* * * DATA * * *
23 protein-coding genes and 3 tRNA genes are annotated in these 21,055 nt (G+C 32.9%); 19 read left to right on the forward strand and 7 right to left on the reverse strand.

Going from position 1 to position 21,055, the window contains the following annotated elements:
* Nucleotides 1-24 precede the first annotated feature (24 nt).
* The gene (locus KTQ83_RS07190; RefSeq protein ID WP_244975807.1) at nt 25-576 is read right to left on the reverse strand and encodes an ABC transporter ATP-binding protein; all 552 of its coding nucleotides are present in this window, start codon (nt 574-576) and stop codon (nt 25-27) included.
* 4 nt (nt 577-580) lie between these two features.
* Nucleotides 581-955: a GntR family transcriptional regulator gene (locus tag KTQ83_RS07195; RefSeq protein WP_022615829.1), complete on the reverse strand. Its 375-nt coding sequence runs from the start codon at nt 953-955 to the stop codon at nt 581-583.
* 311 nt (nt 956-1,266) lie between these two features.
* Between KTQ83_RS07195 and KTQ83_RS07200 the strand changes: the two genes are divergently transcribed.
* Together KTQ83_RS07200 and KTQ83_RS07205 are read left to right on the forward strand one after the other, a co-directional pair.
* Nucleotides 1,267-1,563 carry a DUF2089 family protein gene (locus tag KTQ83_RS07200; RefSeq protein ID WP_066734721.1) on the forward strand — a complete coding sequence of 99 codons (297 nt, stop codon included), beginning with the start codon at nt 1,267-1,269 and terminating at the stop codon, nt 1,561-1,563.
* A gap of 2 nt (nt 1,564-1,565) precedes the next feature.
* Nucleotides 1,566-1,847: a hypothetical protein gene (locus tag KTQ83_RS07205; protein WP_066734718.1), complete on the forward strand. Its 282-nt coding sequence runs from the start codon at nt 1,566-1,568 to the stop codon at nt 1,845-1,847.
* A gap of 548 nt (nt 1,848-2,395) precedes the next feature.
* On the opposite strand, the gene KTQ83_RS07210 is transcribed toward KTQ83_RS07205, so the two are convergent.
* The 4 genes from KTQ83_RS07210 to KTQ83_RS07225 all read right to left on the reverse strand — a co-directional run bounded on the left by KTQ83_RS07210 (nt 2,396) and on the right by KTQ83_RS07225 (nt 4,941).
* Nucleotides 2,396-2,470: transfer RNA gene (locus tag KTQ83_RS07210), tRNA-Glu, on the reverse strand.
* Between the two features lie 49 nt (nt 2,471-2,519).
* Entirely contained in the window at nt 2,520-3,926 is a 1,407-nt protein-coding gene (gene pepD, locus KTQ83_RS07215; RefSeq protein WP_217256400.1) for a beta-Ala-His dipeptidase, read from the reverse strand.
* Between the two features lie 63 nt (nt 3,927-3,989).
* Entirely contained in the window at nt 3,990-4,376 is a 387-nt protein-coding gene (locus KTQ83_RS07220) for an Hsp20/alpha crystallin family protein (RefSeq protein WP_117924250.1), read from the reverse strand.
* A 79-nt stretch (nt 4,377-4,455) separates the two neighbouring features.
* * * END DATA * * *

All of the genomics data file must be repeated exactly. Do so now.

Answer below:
23 protein-coding genes and 3 tRNA genes are annotated in these 21,055 nt (G+C 32.9%); 19 read left to right on the forward strand and 7 right to left on the reverse strand.

Going from position 1 to position 21,055, the window contains the following annotated elements:
* Nucleotides 1-24 precede the first annotated feature (24 nt).
* The gene (locus KTQ83_RS07190; RefSeq protein ID WP_244975807.1) at nt 25-576 is read right to left on the reverse strand and encodes an ABC transporter ATP-binding protein; all 552 of its coding nucleotides are present in this window, start codon (nt 574-576) and stop codon (nt 25-27) included.
* 4 nt (nt 577-580) lie between these two features.
* Nucleotides 581-955: a GntR family transcriptional regulator gene (locus tag KTQ83_RS07195; RefSeq protein WP_022615829.1), complete on the reverse strand. Its 375-nt coding sequence runs from the start codon at nt 953-955 to the stop codon at nt 581-583.
* 311 nt (nt 956-1,266) lie between these two features.
* Between KTQ83_RS07195 and KTQ83_RS07200 the strand changes: the two genes are divergently transcribed.
* Together KTQ83_RS07200 and KTQ83_RS07205 are read left to right on the forward strand one after the other, a co-directional pair.
* Nucleotides 1,267-1,563 carry a DUF2089 family protein gene (locus tag KTQ83_RS07200; RefSeq protein ID WP_066734721.1) on the forward strand — a complete coding sequence of 99 codons (297 nt, stop codon included), beginning with the start codon at nt 1,267-1,269 and terminating at the stop codon, nt 1,561-1,563.
* A gap of 2 nt (nt 1,564-1,565) precedes the next feature.
* Nucleotides 1,566-1,847: a hypothetical protein gene (locus tag KTQ83_RS07205; protein WP_066734718.1), complete on the forward strand. Its 282-nt coding sequence runs from the start codon at nt 1,566-1,568 to the stop codon at nt 1,845-1,847.
* A gap of 548 nt (nt 1,848-2,395) precedes the next feature.
* On the opposite strand, the gene KTQ83_RS07210 is transcribed toward KTQ83_RS07205, so the two are convergent.
* The 4 genes from KTQ83_RS07210 to KTQ83_RS07225 all read right to left on the reverse strand — a co-directional run bounded on the left by KTQ83_RS07210 (nt 2,396) and on the right by KTQ83_RS07225 (nt 4,941).
* Nucleotides 2,396-2,470: transfer RNA gene (locus tag KTQ83_RS07210), tRNA-Glu, on the reverse strand.
* Between the two features lie 49 nt (nt 2,471-2,519).
* Entirely contained in the window at nt 2,520-3,926 is a 1,407-nt protein-coding gene (gene pepD, locus KTQ83_RS07215; RefSeq protein WP_217256400.1) for a beta-Ala-His dipeptidase, read from the reverse strand.
* Between the two features lie 63 nt (nt 3,927-3,989).
* Entirely contained in the window at nt 3,990-4,376 is a 387-nt protein-coding gene (locus KTQ83_RS07220) for an Hsp20/alpha crystallin family protein (RefSeq protein WP_117924250.1), read from the reverse strand.
* A 79-nt stretch (nt 4,377-4,455) separates the two neighbouring features.